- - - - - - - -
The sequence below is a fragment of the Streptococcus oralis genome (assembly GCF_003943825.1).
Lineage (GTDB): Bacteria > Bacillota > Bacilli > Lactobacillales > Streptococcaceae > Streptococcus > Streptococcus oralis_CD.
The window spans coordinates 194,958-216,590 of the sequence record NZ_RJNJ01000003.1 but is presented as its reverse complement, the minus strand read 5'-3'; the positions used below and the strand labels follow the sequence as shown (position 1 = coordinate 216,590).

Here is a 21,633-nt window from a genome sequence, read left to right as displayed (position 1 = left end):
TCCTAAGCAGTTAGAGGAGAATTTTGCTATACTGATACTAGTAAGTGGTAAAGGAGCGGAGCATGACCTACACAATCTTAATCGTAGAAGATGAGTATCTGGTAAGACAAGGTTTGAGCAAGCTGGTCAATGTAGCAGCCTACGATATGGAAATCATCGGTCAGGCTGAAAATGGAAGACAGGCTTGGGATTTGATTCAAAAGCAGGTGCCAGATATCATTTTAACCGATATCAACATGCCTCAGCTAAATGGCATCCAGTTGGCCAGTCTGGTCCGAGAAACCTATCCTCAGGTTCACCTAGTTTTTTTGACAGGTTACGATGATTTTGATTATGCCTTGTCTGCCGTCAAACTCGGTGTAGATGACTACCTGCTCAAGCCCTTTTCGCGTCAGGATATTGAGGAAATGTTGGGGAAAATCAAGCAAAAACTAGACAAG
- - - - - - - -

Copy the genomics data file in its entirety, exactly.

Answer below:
The sequence below is a fragment of the Streptococcus oralis genome (assembly GCF_003943825.1).
Lineage (GTDB): Bacteria > Bacillota > Bacilli > Lactobacillales > Streptococcaceae > Streptococcus > Streptococcus oralis_CD.
The window spans coordinates 194,958-216,590 of the sequence record NZ_RJNJ01000003.1 but is presented as its reverse complement, the minus strand read 5'-3'; the positions used below and the strand labels follow the sequence as shown (position 1 = coordinate 216,590).

Here is a 21,633-nt window from a genome sequence, read left to right as displayed (position 1 = left end):
TCCTAAGCAGTTAGAGGAGAATTTTGCTATACTGATACTAGTAAGTGGTAAAGGAGCGGAGCATGACCTACACAATCTTAATCGTAGAAGATGAGTATCTGGTAAGACAAGGTTTGAGCAAGCTGGTCAATGTAGCAGCCTACGATATGGAAATCATCGGTCAGGCTGAAAATGGAAGACAGGCTTGGGATTTGATTCAAAAGCAGGTGCCAGATATCATTTTAACCGATATCAACATGCCTCAGCTAAATGGCATCCAGTTGGCCAGTCTGGTCCGAGAAACCTATCCTCAGGTTCACCTAGTTTTTTTGACAGGTTACGATGATTTTGATTATGCCTTGTCTGCCGTCAAACTCGGTGTAGATGACTACCTGCTCAAGCCCTTTTCGCGTCAGGATATTGAGGAAATGTTGGGGAAAATCAAGCAAAAACTAGACAAG